Daily Archives: December 13, 2010

New England Nutmegs Connecticut

Published December 13, 2010

In a world where the Big Ten conference can have 12 schools, and the Big 12 has 10 schools, why can’t New England have five states?

Discover New England's map of New England

Discover New England, the “official” tourism bureau for New England, no longer lists Connecticut. The erstwhile state has been deleted from the bureau’s map of the region, which does include New York City and Montreal.

The Associated Press reports the state failed to pay its annual dues:

Discover New England … will no longer promote Connecticut and its attractions. The move comes after Connecticut eliminated its budget for tourism marketing, and was unable to come up with the annual $100,000 fee.

The story gets more complicated, though. According to CTvisit.com, the website for the state’s Commission on Culture and Tourism, Connecticut still exists and is “closer than you think.”

I’ve got calls out.

As an ode to Connecticut, we of the newsroom have compiled a short list of what Connecticut gave us:

  • Roger Sherman, co-author, Constitution, Declaration of Independence
  • Linda McMahon, executive, World Wrestling Entertainment
  • UConn women’s basketball team, poised to break a consecutive win record
  • Foxwoods Resort Casino
  • George W. Bush
  • Benedict Arnold
  • John Mayer

WBUR continues to observe Connecticut as one of six New England states.

Booked: Gregg Housh, Unofficial Spokesman For Nonexistent Group

Published December 13, 2010

He says he played no part in “Operation Payback,” but Boston’s Gregg Housh is intimately aware of the recent cyberattacks on Visa, MasterCard, Amazon.com, PayPal and the Swedish government.

Housh has made himself the unofficial spokesman for Anonymous, a loosely organized group of hackers with a conscience — “hacktivists,” they call themselves. Housh is our guest today on Radio Boston.

Authorities already know his name, Housh tells the Christian Science Monitor, because he has worked with Anonymous before. He  spent three months in federal prison as a teenager for software piracy.

NPR grabbed this screen shot of the Twitter page affiliated with Anonymous last Wednesday afternoon.

NPR grabbed this screen shot of the Twitter page affiliated with Anonymous last Wednesday afternoon.

Last week, Anonymous carried out distributed denial-of-service (DDoS) attacks on companies that have cut ties to WikiLeaks and Julian Assange. The MasterCard and Visa websites crumbled within minutes; Amazon.com and PayPal remained standing.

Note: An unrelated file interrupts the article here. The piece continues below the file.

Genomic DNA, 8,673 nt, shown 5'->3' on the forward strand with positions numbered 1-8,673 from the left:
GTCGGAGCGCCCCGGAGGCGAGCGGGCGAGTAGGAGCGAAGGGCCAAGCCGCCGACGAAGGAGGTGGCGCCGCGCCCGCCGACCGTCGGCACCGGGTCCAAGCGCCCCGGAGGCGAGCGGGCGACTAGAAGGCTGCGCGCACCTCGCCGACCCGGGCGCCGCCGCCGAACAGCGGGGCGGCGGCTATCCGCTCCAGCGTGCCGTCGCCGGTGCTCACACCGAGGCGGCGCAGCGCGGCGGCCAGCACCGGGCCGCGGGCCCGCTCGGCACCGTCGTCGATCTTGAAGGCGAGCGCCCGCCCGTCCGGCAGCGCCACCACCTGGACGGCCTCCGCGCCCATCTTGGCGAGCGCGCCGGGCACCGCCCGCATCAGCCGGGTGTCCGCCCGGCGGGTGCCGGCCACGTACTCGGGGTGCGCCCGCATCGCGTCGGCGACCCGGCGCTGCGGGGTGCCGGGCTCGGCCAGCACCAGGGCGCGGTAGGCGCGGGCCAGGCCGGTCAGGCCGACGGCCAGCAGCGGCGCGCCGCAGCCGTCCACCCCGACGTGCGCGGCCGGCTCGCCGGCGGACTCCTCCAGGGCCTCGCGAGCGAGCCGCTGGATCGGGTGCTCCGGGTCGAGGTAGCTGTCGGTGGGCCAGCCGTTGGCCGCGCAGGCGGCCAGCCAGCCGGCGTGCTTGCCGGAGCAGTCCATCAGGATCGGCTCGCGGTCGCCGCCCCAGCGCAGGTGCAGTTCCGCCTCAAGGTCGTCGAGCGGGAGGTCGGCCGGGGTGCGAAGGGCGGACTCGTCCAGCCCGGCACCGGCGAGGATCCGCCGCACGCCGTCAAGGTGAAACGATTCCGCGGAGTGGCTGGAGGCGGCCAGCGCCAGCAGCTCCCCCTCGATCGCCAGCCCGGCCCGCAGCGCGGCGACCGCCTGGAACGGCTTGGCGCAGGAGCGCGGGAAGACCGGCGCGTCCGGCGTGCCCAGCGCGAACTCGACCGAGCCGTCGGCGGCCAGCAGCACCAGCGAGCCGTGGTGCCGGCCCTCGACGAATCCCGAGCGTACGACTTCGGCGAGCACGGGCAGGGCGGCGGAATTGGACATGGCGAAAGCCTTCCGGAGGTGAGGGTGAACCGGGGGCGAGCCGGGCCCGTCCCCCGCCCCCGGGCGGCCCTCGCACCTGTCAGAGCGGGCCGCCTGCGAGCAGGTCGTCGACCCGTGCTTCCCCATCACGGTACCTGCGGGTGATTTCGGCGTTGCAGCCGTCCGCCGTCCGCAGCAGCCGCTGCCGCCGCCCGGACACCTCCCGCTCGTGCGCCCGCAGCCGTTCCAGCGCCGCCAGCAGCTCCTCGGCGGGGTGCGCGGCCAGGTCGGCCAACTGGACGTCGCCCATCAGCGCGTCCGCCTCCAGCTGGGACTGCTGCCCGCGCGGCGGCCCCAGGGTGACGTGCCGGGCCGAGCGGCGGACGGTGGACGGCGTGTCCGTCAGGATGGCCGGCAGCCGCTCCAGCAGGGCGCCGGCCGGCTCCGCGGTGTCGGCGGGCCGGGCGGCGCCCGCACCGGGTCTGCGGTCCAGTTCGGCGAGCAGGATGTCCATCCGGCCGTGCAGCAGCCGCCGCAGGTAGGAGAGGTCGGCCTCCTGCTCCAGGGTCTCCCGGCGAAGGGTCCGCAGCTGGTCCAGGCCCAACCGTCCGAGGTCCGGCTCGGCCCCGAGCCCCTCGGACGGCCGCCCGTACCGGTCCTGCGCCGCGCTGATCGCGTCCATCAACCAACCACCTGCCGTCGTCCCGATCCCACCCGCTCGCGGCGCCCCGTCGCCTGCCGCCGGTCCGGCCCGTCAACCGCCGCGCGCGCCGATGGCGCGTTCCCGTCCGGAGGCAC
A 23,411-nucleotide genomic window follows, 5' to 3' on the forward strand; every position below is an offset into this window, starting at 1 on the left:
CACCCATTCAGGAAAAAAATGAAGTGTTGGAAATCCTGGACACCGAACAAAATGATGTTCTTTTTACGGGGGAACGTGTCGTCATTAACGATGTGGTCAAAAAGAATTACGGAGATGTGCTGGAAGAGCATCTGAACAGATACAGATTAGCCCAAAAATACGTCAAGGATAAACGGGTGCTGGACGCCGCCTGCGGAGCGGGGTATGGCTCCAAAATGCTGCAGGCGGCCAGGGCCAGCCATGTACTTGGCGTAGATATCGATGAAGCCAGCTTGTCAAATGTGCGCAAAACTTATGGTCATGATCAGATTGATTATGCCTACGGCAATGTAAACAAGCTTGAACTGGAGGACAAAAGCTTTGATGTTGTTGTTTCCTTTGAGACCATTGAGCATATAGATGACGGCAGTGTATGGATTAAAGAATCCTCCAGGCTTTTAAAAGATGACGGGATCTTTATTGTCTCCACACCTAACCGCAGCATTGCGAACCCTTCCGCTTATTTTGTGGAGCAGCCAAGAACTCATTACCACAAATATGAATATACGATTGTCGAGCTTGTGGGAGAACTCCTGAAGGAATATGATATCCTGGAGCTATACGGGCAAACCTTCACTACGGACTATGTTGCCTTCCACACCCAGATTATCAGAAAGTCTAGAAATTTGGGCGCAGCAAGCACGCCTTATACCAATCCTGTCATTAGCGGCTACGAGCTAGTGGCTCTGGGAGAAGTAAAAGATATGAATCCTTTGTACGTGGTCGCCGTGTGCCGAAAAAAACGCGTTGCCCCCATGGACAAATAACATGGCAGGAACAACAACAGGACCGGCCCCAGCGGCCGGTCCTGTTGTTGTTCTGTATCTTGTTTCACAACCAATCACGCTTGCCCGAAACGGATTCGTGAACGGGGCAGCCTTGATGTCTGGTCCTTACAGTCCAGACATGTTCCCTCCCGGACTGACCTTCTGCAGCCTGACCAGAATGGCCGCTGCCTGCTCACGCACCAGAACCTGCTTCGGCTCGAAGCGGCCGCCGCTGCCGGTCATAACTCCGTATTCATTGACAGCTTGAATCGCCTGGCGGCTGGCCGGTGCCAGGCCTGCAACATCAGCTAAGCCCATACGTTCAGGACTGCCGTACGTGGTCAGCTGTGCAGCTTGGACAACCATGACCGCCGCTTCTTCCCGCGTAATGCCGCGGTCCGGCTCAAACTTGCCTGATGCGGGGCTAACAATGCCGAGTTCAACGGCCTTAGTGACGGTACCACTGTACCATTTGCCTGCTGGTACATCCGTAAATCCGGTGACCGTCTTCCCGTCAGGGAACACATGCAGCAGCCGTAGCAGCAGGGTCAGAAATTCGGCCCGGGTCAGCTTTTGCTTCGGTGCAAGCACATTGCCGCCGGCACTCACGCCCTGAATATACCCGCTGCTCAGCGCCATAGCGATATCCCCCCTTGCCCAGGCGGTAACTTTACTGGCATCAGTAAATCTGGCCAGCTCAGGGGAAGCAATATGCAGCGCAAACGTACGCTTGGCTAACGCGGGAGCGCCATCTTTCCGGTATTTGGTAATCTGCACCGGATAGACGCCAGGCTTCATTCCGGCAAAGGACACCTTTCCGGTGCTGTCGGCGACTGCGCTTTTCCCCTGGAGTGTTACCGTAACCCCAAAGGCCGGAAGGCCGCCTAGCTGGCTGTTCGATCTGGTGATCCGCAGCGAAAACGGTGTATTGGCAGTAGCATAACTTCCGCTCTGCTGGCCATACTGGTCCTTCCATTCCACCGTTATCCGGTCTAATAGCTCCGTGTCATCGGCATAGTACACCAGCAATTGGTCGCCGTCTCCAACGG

“What we may be looking at is 15- and 16-year-old kids who do this … not as a prank but as a protest,” said Mark Rasch, who founded the Justice Department computer crimes unit, in an NPR interview.

“And do we really want to spend the time, the money, the energy and the resources to bring a bunch of these kids over from Belgium or Holland?”

In a DDoS attack, a network of computers, called a botnet, attempts to overwhelm a Web server with requests until the site becomes disabled. I asked people on Twitter for help explaining DDoS in plain English, and my favorite response was from  @jamespoling. I’ll adapt his analogy: Imagine 5,000 people drive on to the Pike and pay the toll in pennies, effectively shutting down the interstate.

Housh is the closest known connection to the shadowy group who will talk on the record. Listen to the show at 3 p.m. for our interview.

Monday Morning: The Bears Hibernated

Published December 13, 2010

What’s news on a warm-ish, blustery Monday morning in Boston:

The Patriots became the first NFL team to clinch a playoff berth. New England trounced the Bears in Chicago last night, 36-7. (Herald)

A Fall River solider was killed in Afghanistan. He is the third Mass. soldier to die in two weeks. (Globe)

Sen. John Kerry is pushing for a (possibly flawed) contract to build combat ships. It could land Pittsfield 500 jobs. (Globe)

A student became the victim of yet another Harvard mugging Saturday night. There have been 11 robberies on a Harvard property since Nov. 11. (Crimson)

Study: Secondhand smoke spreads to apartment-dwelling kids. Even if the parents don’t smoke. (CommonHealth)

Don’t miss: The Globe’s weekend profile of Boston Dawna, citizen crimefighter. “She inhales cigarettes and exhales F-bombs.”